The Last Stand
Having ditched politics (at least officially), Arnold Schwarzenegger returns to what he does best, ludicrous, NRA-approved, gun-worshipping action movies.
In The Last Stand he’s back playing a noble, heroic, skull-stomping, right-wing authority figure blowing away those evil non-Americans. He’s Sheriff Ray Owens who presides over the Arizona back blocks town of Somerton. Police work in Somerton usually involves rescuing cats from trees but Sheriff Arnie gets to sink his teeth (literally) into some real action when a drug lord Gabrielle Cortez (Eduardo Noriega) who’s just escaped from the FBI, comes barrelling through town with his army of henchman on their way to the Mexican border. The film becomes a kind of High Noon pastiche as Arnie and his deputies await the arrival of the villain and his crew.
If you’re prepared to park your brain at the door this is actually passable dumb-ass entertainment. The film doesn’t take itself too seriously and gleefully jumps the shark on numerous occasions. It also has a bit of fun with Arnie’s action movie persona even having a laugh at the fact that he’s bit long in the tooth. It also features some dynamic action sequences including Mad Max-influenced car chases. The violence has a loud, visceral crunch and squelch and features the now-obligatory, shower of blood and brains when someone is shot in the head.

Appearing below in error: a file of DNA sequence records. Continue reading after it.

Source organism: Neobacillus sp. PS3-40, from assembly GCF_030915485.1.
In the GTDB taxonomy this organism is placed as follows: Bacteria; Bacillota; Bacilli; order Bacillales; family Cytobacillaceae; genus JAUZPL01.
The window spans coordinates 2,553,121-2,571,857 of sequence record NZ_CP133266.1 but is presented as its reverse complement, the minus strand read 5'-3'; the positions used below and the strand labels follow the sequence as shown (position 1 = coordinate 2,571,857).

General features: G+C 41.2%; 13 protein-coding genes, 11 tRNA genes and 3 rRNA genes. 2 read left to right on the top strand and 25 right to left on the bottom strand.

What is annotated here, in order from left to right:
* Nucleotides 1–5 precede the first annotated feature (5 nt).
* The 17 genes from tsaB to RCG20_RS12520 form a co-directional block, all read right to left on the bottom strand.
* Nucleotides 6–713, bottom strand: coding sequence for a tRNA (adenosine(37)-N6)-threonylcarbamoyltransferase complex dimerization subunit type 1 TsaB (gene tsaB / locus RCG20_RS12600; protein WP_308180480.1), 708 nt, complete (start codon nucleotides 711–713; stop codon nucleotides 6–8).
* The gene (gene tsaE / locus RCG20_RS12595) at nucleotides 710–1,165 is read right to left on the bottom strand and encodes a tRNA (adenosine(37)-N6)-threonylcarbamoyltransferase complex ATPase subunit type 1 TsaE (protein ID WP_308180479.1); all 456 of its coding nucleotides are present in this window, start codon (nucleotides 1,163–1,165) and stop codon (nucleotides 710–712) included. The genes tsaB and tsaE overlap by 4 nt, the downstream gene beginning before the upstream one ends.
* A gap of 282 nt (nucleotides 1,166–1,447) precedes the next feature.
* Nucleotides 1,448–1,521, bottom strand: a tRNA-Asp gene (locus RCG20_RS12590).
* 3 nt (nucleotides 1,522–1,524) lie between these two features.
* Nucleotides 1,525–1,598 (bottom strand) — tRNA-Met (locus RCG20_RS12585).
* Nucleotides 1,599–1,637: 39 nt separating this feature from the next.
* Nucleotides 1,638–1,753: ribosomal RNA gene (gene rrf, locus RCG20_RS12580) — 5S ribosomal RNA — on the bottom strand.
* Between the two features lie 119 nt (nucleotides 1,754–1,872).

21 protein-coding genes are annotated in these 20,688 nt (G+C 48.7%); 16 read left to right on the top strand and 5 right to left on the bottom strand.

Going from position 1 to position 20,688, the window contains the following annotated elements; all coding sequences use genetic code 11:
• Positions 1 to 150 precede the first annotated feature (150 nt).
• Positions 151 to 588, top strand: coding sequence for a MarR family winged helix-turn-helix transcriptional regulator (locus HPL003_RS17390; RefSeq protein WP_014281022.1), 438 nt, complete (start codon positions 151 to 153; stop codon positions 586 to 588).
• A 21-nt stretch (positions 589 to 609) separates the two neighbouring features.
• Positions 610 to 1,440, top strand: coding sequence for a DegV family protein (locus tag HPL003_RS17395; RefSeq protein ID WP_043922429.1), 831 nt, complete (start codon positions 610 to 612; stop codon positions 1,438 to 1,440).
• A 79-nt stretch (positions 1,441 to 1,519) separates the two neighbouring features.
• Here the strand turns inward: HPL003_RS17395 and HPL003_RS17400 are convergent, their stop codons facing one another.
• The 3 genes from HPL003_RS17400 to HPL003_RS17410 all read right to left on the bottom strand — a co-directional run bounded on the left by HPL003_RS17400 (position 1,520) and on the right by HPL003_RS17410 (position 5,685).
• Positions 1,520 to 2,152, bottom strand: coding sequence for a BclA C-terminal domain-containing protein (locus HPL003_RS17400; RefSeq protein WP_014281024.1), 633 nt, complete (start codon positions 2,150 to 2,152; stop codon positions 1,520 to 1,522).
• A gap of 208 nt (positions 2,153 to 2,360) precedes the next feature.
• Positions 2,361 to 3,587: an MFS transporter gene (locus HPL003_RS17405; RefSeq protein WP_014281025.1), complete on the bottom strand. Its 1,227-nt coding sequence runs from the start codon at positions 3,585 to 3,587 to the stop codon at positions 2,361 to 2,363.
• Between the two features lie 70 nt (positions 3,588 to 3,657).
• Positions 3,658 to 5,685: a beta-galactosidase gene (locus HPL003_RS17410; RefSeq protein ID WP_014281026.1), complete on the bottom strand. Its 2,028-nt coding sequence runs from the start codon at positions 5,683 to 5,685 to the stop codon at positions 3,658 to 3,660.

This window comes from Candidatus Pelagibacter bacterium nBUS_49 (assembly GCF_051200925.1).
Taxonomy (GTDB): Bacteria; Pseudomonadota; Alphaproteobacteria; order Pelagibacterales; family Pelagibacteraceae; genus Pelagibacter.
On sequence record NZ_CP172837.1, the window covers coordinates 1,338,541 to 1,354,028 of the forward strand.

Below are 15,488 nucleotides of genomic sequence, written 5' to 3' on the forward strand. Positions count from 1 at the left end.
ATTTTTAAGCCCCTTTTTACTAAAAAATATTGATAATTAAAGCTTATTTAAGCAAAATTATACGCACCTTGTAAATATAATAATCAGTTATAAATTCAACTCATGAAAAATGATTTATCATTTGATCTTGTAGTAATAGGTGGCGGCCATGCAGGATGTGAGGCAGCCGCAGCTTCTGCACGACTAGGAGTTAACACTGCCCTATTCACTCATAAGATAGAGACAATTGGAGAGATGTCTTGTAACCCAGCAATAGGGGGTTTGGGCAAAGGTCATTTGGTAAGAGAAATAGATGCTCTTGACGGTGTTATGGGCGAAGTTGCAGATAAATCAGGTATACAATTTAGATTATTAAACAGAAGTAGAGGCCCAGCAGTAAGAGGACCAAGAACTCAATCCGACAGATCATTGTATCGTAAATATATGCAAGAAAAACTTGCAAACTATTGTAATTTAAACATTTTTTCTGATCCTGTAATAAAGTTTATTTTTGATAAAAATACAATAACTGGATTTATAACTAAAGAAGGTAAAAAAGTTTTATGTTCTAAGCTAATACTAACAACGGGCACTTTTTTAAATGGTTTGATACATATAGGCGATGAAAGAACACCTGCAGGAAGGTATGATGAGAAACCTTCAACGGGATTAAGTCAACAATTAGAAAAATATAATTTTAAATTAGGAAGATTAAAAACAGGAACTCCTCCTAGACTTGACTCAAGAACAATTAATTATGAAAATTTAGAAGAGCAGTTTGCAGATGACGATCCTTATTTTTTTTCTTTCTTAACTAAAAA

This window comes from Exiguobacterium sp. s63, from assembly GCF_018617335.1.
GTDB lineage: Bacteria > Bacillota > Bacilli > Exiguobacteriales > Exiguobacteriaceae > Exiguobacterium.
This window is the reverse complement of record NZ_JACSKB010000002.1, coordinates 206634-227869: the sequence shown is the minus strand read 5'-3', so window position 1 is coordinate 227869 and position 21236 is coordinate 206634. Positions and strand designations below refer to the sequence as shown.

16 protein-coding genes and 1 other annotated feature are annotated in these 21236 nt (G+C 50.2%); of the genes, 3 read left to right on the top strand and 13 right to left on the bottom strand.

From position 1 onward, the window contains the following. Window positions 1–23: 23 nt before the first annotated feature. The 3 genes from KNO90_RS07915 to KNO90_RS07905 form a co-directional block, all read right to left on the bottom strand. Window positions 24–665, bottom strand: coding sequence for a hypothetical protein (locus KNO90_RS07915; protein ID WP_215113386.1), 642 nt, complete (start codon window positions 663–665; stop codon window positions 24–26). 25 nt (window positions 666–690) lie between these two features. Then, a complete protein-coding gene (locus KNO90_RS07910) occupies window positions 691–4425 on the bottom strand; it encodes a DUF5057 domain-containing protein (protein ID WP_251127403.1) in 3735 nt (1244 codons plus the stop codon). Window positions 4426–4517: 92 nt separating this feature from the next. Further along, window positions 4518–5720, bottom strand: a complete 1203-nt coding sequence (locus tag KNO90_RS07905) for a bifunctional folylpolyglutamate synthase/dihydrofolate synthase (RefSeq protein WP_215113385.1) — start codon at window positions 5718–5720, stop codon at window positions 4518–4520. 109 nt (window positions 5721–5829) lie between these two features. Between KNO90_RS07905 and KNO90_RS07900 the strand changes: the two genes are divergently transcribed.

The Last Stand has the typical cast of supporting characters we’d expect in an Arnie movie: a racial minority villain, bumbling idiot deputies (Luis Guzman and Jerry Baily), a female cop who looks like a supermodel (Jaimie Alexander) and a comedy relief party animal (Johnny Knoxville) who also loves guns. The film contains two strange big name cameos with Harry Dean Stanton in a disappointingly brief role as an obstinate farmer and Forest Whittaker as the FBI boss on Cortez’ trail who actually plays no part in bringing him to justice.
This film is of course completely stupid but should appease those who want nothing more from a film than loud noises and a high body count and it may even provide a few pangs of nostalgia for Gen X-ers pining for the long lost days of the 80’s video nasty.
Nick’s rating: Two and a half stars.
Director(s): Jee-woon Kim
Release date: 21st Feb 2013
Running time: 107 mins.
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